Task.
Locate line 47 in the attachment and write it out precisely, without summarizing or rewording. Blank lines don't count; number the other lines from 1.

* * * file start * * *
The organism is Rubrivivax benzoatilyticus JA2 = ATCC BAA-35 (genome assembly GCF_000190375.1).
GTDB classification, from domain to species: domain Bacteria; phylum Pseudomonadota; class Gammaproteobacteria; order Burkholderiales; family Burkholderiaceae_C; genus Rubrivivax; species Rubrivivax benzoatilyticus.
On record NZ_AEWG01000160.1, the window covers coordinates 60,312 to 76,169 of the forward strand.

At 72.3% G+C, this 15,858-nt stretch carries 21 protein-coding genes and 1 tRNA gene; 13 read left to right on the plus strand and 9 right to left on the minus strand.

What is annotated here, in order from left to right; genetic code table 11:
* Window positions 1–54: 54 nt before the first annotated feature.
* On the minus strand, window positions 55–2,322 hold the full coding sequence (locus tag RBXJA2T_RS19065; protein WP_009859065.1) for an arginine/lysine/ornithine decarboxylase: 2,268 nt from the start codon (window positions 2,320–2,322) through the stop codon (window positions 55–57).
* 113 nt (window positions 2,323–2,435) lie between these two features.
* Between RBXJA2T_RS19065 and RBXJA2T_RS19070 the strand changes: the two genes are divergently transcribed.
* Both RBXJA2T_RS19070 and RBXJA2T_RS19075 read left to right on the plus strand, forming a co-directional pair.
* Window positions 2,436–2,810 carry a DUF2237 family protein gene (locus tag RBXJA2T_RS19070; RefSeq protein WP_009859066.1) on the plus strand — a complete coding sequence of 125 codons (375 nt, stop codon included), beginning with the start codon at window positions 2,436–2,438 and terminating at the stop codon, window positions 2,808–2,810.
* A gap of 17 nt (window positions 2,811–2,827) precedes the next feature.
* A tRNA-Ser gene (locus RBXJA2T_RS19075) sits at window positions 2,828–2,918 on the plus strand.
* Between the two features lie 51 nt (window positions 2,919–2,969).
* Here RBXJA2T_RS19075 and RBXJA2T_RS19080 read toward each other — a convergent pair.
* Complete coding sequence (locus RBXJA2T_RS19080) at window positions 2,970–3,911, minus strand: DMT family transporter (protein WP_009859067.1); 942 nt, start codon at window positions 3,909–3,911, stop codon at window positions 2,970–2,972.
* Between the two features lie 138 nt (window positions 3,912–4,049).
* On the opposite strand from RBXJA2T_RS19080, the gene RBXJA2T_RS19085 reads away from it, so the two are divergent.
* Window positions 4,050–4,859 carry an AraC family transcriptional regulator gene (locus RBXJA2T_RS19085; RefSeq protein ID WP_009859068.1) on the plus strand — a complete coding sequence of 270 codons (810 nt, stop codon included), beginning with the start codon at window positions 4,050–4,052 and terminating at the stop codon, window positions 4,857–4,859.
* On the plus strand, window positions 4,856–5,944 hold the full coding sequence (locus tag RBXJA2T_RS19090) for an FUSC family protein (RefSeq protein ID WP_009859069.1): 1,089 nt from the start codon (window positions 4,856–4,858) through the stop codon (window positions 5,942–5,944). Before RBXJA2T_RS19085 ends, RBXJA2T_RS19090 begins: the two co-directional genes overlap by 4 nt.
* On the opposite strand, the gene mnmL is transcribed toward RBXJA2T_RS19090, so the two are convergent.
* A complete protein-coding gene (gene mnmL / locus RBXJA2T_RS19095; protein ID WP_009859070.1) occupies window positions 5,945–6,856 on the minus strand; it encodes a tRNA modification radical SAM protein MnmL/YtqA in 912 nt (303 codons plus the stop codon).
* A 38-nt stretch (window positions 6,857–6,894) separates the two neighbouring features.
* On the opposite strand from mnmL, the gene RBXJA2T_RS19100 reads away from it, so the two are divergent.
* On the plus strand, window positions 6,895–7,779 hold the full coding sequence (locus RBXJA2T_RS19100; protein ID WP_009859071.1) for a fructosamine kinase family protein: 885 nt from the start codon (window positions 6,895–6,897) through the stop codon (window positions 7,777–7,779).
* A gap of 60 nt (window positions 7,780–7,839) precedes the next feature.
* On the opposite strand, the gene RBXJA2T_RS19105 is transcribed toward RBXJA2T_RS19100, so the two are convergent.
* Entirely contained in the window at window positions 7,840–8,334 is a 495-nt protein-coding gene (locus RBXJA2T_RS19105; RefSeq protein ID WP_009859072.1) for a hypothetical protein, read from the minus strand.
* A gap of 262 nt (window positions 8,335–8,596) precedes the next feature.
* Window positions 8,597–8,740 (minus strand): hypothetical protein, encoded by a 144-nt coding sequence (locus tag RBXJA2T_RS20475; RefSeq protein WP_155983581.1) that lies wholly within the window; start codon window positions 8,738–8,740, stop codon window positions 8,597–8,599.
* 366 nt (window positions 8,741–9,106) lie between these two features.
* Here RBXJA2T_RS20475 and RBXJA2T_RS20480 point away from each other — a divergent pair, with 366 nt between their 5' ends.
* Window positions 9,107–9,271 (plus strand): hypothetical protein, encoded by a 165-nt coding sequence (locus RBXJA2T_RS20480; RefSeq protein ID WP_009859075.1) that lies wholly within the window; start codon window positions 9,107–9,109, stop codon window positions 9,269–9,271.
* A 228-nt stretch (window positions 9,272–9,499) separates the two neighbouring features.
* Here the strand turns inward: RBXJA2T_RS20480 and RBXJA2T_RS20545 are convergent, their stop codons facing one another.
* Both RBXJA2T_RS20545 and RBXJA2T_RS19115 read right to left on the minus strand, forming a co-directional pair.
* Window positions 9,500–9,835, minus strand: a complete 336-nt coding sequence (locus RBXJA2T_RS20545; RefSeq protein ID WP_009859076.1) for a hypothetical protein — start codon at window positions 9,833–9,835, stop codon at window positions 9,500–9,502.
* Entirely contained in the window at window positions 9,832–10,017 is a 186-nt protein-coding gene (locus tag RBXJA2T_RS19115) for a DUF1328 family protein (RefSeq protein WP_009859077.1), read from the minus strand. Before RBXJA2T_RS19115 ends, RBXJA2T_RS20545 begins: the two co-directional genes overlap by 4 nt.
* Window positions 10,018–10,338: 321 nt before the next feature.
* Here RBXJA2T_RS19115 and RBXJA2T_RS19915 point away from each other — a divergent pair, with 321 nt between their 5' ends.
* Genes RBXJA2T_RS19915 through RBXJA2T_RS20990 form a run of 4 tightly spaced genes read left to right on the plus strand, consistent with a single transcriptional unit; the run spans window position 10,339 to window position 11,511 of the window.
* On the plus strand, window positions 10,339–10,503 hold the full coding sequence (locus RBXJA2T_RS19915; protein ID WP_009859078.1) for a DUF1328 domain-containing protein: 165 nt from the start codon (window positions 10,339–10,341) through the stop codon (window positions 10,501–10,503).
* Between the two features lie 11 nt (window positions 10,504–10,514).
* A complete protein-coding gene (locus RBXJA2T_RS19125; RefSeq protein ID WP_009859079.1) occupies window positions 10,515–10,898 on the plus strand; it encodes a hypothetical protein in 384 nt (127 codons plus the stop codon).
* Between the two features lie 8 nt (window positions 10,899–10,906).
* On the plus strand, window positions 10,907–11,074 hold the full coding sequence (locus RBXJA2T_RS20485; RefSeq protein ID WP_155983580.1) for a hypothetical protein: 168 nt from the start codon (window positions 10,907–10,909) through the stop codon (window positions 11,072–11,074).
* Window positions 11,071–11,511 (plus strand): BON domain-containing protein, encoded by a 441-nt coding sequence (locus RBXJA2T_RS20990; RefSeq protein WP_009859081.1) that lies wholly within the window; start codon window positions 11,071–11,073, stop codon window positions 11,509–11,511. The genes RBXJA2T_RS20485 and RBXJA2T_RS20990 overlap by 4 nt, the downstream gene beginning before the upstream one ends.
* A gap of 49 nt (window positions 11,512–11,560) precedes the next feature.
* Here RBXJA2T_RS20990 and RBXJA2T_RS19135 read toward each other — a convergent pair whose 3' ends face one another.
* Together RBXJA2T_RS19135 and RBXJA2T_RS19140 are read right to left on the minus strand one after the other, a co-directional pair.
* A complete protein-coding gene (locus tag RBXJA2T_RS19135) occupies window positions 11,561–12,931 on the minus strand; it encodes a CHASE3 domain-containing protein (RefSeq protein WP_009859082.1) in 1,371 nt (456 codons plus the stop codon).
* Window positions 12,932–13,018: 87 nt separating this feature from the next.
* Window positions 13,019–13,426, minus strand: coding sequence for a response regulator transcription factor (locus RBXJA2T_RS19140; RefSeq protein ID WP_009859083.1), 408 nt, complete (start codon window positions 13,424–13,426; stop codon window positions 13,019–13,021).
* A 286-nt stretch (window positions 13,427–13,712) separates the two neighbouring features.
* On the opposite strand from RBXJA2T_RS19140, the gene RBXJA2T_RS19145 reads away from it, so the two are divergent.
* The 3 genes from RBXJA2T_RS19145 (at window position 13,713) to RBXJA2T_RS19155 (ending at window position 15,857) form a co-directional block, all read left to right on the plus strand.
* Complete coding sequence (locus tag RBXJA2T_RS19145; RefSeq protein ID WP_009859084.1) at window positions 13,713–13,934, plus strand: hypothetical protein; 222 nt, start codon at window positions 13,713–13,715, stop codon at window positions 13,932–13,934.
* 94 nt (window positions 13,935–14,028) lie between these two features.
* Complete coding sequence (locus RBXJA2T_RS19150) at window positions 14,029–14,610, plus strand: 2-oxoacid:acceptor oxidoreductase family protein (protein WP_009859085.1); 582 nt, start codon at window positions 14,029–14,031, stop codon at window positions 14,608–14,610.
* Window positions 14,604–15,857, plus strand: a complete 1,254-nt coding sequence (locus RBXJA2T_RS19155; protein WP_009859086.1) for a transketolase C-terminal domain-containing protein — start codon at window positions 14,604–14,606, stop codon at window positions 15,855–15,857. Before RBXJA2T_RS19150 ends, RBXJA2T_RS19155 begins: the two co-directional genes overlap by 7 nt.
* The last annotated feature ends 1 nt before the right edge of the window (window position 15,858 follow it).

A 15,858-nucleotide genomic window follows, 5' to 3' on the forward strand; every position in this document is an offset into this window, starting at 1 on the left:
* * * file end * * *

* Window positions 11,071–11,511 (plus strand): BON domain-containing protein, encoded by a 441-nt coding sequence (locus RBXJA2T_RS20990; RefSeq protein WP_009859081.1) that lies wholly within the window; start codon window positions 11,071–11,073, stop codon window positions 11,509–11,511. The genes RBXJA2T_RS20485 and RBXJA2T_RS20990 overlap by 4 nt, the downstream gene beginning before the upstream one ends.